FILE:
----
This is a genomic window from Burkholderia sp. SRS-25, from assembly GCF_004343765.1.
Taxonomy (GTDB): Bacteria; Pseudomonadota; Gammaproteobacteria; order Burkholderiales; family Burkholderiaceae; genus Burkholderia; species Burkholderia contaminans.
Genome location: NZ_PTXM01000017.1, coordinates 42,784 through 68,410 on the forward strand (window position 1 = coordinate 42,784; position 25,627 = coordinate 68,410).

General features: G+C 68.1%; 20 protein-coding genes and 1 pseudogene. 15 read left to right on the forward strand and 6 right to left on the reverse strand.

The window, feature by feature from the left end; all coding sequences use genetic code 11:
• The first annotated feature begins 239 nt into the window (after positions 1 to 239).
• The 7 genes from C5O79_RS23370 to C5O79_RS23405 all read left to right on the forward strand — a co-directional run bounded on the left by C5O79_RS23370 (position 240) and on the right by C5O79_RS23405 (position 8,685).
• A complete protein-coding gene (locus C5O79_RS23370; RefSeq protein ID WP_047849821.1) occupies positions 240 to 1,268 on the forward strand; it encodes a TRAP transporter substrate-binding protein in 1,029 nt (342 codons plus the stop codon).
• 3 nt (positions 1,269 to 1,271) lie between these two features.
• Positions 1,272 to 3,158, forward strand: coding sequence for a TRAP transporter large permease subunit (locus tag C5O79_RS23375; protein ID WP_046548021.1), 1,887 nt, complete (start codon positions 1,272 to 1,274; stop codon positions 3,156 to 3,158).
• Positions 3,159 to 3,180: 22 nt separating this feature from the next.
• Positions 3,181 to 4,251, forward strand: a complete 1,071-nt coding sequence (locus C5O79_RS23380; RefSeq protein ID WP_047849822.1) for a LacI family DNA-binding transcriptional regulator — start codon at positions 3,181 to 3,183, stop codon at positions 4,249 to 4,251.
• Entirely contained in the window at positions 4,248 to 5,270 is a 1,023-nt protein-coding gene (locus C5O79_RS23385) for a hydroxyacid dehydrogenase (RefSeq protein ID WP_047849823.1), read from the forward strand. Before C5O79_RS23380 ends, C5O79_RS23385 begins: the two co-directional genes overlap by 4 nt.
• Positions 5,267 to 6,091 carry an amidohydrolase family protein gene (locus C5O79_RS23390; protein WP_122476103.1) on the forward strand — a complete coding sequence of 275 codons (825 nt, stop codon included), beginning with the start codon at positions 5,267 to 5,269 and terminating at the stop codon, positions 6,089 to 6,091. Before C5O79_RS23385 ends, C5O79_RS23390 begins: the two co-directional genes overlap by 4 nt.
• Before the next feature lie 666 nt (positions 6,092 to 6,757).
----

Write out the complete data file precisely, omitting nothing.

This is a genomic window from Burkholderia sp. SRS-25, from assembly GCF_004343765.1.
Taxonomy (GTDB): Bacteria; Pseudomonadota; Gammaproteobacteria; order Burkholderiales; family Burkholderiaceae; genus Burkholderia; species Burkholderia contaminans.
Genome location: NZ_PTXM01000017.1, coordinates 42,784 through 68,410 on the forward strand (window position 1 = coordinate 42,784; position 25,627 = coordinate 68,410).

General features: G+C 68.1%; 20 protein-coding genes and 1 pseudogene. 15 read left to right on the forward strand and 6 right to left on the reverse strand.

The window, feature by feature from the left end; all coding sequences use genetic code 11:
• The first annotated feature begins 239 nt into the window (after positions 1 to 239).
• The 7 genes from C5O79_RS23370 to C5O79_RS23405 all read left to right on the forward strand — a co-directional run bounded on the left by C5O79_RS23370 (position 240) and on the right by C5O79_RS23405 (position 8,685).
• A complete protein-coding gene (locus C5O79_RS23370; RefSeq protein ID WP_047849821.1) occupies positions 240 to 1,268 on the forward strand; it encodes a TRAP transporter substrate-binding protein in 1,029 nt (342 codons plus the stop codon).
• 3 nt (positions 1,269 to 1,271) lie between these two features.
• Positions 1,272 to 3,158, forward strand: coding sequence for a TRAP transporter large permease subunit (locus tag C5O79_RS23375; protein ID WP_046548021.1), 1,887 nt, complete (start codon positions 1,272 to 1,274; stop codon positions 3,156 to 3,158).
• Positions 3,159 to 3,180: 22 nt separating this feature from the next.
• Positions 3,181 to 4,251, forward strand: a complete 1,071-nt coding sequence (locus C5O79_RS23380; RefSeq protein ID WP_047849822.1) for a LacI family DNA-binding transcriptional regulator — start codon at positions 3,181 to 3,183, stop codon at positions 4,249 to 4,251.
• Entirely contained in the window at positions 4,248 to 5,270 is a 1,023-nt protein-coding gene (locus C5O79_RS23385) for a hydroxyacid dehydrogenase (RefSeq protein ID WP_047849823.1), read from the forward strand. Before C5O79_RS23380 ends, C5O79_RS23385 begins: the two co-directional genes overlap by 4 nt.
• Positions 5,267 to 6,091 carry an amidohydrolase family protein gene (locus C5O79_RS23390; protein WP_122476103.1) on the forward strand — a complete coding sequence of 275 codons (825 nt, stop codon included), beginning with the start codon at positions 5,267 to 5,269 and terminating at the stop codon, positions 6,089 to 6,091. Before C5O79_RS23385 ends, C5O79_RS23390 begins: the two co-directional genes overlap by 4 nt.
• Before the next feature lie 666 nt (positions 6,092 to 6,757).